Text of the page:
A CurtainUp Review
By Elyse Sommer
Gallagher's Stephen is the super-aggressive press secretary to a Governor running for President. At just 25 (the same age as Gallagher') he's cannier than political operatives twice his age, a veteran spinmeiser who's mastered the art of manipulation and dirty tricks that seem to be as much a part presidential campaigns as stump speeches and shaking potential voters' hands. To watch Stephen at work, and even in a rare private moment, is to see the political gamesman at his self-serving, always on, win-at-any cost worst.
Gallagher is terrific as the cocky, egotistical Pol. So are his fellow cast members:
Chris Noth, in a welcome departure from his Law & Order detective image, as Stephen's boss Paul, who puts trustworthiness above all but is not immune to occasional opportunities for some risky relaxation while on the campaign trailThe fast-paced drama that showcases all this acting talent, both individually and as a tightly meshed ensemble was penned by Beau Williimon, an up and coming young playwright and screen writer who's previously displayed a leaning towards current events (last season's Lower Ninth at the off-off-Broadway Flea Theater was about the Katrina disaster). Because Willimon's emphasis is on the staffers who are responsible for dealing with their candidates' ups and downs, getting positive and headline worthy press coverage and nabbing important endorsements, the candidates themselves are never seen. They are nevertheless a constant presence in the snappy dialogue.
How was Willimon able to come up with such an authentic flavor for the schemes and double-crosses that drive his plot forward? (Watch Your Back would be an apt alternative Farragut North, the name of a Washington D.C. subway station near which many former hot shots now work as lobbyists.) The answer is hands on experience.
The playwright was a volunteer in Senator Charles Schumer's 1998 campaign against Alfonse D'Amato, a race that included a nasty moment that is referred to early in the play (D'Amato was undone by a leak about a race-inflected derogatory remark against Schumer. His four months as an advance man before the Iowa caucuses for Vermont Governor Dean's campaign undoubtedly accounts for Farragut North's unseen candidate, Governor Morris, seeming more than a little Dean-like. Not so incidentally, that campaign's press secretary, Jay Carson, is also a close friend.
The drama's nine scenes take place in and around Des Moines, in the presidential campaign defining state of Iowa. While the focus is on getting Stephen and Paul's candidate elected, the story is not reallyabout whether he wins or loses. In the final analysis, neither is this really an expose of the political process but the story of one young man —Gallagher's Stephen— who starts out genuinely smitten with the idea of making a difference through being part of the political process, but whose hubris eventually squelches his better impulses and even the ability to sustain a personal relationship.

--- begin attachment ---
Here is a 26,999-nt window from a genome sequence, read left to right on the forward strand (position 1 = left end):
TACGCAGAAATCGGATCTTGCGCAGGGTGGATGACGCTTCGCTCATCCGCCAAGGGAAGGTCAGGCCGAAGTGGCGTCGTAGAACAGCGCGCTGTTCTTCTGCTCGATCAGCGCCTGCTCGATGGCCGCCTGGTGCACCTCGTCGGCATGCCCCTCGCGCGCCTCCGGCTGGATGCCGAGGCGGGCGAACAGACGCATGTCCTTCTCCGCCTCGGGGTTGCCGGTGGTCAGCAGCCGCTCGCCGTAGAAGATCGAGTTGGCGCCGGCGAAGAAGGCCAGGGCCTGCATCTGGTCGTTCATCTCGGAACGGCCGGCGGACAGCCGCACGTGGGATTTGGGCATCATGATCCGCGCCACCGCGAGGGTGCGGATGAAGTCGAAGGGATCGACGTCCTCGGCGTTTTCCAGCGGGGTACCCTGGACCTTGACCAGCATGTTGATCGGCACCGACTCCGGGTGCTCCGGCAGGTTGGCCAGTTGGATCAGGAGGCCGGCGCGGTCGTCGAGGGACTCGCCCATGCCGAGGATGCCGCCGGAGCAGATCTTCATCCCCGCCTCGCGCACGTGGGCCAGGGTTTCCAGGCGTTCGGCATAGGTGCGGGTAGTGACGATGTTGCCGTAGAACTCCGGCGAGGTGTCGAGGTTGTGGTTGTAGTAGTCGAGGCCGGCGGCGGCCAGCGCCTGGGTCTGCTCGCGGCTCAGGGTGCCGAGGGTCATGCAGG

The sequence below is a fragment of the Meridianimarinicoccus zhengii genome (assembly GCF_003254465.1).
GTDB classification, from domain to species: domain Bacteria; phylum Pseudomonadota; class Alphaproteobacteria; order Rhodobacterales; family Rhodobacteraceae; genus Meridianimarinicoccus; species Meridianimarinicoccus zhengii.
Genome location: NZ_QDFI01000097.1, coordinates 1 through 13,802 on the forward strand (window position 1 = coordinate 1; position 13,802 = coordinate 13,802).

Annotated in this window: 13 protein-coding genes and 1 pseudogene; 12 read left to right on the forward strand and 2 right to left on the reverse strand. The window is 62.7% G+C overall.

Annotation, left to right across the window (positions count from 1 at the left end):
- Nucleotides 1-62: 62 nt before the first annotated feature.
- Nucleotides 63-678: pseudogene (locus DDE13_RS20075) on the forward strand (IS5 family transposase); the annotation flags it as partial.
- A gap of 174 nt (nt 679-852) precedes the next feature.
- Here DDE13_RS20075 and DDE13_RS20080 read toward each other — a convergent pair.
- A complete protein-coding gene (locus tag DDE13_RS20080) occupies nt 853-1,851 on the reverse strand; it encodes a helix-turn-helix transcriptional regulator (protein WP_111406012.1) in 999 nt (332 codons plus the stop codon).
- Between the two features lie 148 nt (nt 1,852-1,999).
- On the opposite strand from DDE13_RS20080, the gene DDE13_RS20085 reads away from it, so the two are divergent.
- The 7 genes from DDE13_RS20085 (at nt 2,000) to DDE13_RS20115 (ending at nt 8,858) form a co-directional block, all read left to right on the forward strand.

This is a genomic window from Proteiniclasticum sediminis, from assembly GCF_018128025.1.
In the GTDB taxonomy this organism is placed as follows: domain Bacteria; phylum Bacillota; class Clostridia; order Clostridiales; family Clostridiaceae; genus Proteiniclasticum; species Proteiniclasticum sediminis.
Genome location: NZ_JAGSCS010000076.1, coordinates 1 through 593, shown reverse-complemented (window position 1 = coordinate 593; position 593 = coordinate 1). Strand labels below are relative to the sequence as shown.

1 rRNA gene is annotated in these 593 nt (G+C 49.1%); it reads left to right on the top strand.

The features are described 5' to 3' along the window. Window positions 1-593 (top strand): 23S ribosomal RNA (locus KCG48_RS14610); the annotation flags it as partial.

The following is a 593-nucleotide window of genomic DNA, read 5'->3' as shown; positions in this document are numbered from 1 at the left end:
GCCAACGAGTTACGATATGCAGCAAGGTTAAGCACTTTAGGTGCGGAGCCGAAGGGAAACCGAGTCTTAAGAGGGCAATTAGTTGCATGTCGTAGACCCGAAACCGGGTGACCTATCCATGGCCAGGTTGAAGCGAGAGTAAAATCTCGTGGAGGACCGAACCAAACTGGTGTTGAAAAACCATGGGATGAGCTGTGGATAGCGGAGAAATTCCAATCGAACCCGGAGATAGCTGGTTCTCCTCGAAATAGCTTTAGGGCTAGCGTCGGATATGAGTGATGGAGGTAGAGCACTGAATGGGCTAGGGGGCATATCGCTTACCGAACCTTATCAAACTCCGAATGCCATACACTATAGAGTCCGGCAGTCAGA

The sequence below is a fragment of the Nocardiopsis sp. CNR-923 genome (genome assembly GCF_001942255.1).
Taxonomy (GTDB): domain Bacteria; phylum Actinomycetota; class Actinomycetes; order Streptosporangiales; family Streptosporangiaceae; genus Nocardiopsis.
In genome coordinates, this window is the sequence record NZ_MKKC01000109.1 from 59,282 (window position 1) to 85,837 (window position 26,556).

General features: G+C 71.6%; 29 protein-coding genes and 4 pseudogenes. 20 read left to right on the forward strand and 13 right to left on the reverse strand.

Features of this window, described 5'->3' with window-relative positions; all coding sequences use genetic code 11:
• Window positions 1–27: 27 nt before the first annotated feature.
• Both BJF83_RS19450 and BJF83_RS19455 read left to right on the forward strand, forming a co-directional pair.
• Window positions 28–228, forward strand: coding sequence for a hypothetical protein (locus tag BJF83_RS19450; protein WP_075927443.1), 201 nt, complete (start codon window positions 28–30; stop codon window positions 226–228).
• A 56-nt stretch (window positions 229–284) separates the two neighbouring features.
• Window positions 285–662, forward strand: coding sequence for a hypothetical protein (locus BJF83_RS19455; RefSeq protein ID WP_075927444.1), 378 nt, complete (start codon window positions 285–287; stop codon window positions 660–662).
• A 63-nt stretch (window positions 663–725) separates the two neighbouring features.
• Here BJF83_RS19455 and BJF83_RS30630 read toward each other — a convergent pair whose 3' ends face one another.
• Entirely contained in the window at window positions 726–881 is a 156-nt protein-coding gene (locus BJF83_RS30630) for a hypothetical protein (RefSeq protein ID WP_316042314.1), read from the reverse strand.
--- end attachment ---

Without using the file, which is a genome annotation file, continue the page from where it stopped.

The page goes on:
While the stage is initially bare, with the only scenic elements deep blue walls with white squares created by Paul Gallo's lighting. But during the course of the play, David Korin rolls out an assortment of suitable sets for scenes in Stephen and Paul's bedrooms, an airport waiting room, a campaign office, and the shabby restaurant where Stephen and Tom Duffy, Paul's opposite in the opponent's camp, have several secret meetings. The various episodes are introduced with pulsing sound by Walter Trarbach and David Van Tieghem and flashy, CNN-like projections by Joshua White.
The opening scene sees Stephen, Paul, Ben, and Ida having drinks in a hotel bar. It doesn't take more than half a drink to see that the camaraderie masks the dynamics of mutual exploitation among these people. The plot thickens when Stephen takes his eye of the ball long enough for a dalliance with Molly, the attractive intern, and when he risks a meeting with the other campaign manager. You may think you've caught on to all the secrets and lies by the end of the first act, but things are likely to turn out quite different from your expectations.
The playwright ends things as he begins, in Iowa. He leaves you knowing less about the candidate's future than that of his handlers. Dough Hughes guides the actors from scene to scene with the finesse of President-elect Obama's team. Which brings up the question of whether Farragut North, coming as it does with the current Presidential campaign finally ended, audiences might not be too fatigued by real life events to be interested in spending two hours watching the backstage shenanigans of a made-up campaign.
The enough with politics factor might have been a problem if John McCain had won the election, since his campaign operatives were more devious and blundering than Willomon's fictional characters. However, seeing Farragut North right after the successful end of the Obama campaign, which was run without malice and internal back-stabbing, is actually quite uplifting. No doubt, politics will still attract people like Stephen Bellamy and Tom Duffy but, maybe, like the once solidly white electorate, they will soon represent the minority instead of the majority.